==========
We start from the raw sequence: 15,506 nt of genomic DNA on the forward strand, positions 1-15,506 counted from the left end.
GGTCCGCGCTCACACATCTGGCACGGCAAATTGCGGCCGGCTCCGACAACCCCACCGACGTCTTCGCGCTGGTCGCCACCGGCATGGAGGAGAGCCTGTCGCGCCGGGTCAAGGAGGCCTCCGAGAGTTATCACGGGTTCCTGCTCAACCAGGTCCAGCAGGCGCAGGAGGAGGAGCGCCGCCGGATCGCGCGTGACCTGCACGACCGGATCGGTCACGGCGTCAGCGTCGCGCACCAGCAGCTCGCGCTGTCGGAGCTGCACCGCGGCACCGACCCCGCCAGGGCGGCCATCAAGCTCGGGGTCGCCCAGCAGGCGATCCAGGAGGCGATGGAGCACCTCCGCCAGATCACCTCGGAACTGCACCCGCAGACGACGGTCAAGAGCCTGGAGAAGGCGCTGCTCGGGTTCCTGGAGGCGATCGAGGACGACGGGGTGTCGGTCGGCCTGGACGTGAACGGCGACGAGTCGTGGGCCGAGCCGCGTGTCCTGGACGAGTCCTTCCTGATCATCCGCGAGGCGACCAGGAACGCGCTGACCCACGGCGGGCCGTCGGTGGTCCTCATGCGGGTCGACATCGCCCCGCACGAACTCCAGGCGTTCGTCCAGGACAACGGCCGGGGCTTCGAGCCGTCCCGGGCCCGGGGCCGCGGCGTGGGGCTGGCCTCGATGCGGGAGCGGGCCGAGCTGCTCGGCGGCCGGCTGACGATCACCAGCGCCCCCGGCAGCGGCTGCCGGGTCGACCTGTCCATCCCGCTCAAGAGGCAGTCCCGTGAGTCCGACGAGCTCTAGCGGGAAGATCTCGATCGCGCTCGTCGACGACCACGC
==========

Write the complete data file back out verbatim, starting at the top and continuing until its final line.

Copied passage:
We start from the raw sequence: 15,506 nt of genomic DNA on the forward strand, positions 1-15,506 counted from the left end.
GGTCCGCGCTCACACATCTGGCACGGCAAATTGCGGCCGGCTCCGACAACCCCACCGACGTCTTCGCGCTGGTCGCCACCGGCATGGAGGAGAGCCTGTCGCGCCGGGTCAAGGAGGCCTCCGAGAGTTATCACGGGTTCCTGCTCAACCAGGTCCAGCAGGCGCAGGAGGAGGAGCGCCGCCGGATCGCGCGTGACCTGCACGACCGGATCGGTCACGGCGTCAGCGTCGCGCACCAGCAGCTCGCGCTGTCGGAGCTGCACCGCGGCACCGACCCCGCCAGGGCGGCCATCAAGCTCGGGGTCGCCCAGCAGGCGATCCAGGAGGCGATGGAGCACCTCCGCCAGATCACCTCGGAACTGCACCCGCAGACGACGGTCAAGAGCCTGGAGAAGGCGCTGCTCGGGTTCCTGGAGGCGATCGAGGACGACGGGGTGTCGGTCGGCCTGGACGTGAACGGCGACGAGTCGTGGGCCGAGCCGCGTGTCCTGGACGAGTCCTTCCTGATCATCCGCGAGGCGACCAGGAACGCGCTGACCCACGGCGGGCCGTCGGTGGTCCTCATGCGGGTCGACATCGCCCCGCACGAACTCCAGGCGTTCGTCCAGGACAACGGCCGGGGCTTCGAGCCGTCCCGGGCCCGGGGCCGCGGCGTGGGGCTGGCCTCGATGCGGGAGCGGGCCGAGCTGCTCGGCGGCCGGCTGACGATCACCAGCGCCCCCGGCAGCGGCTGCCGGGTCGACCTGTCCATCCCGCTCAAGAGGCAGTCCCGTGAGTCCGACGAGCTCTAGCGGGAAGATCTCGATCGCGCTCGTCGACGACCACGC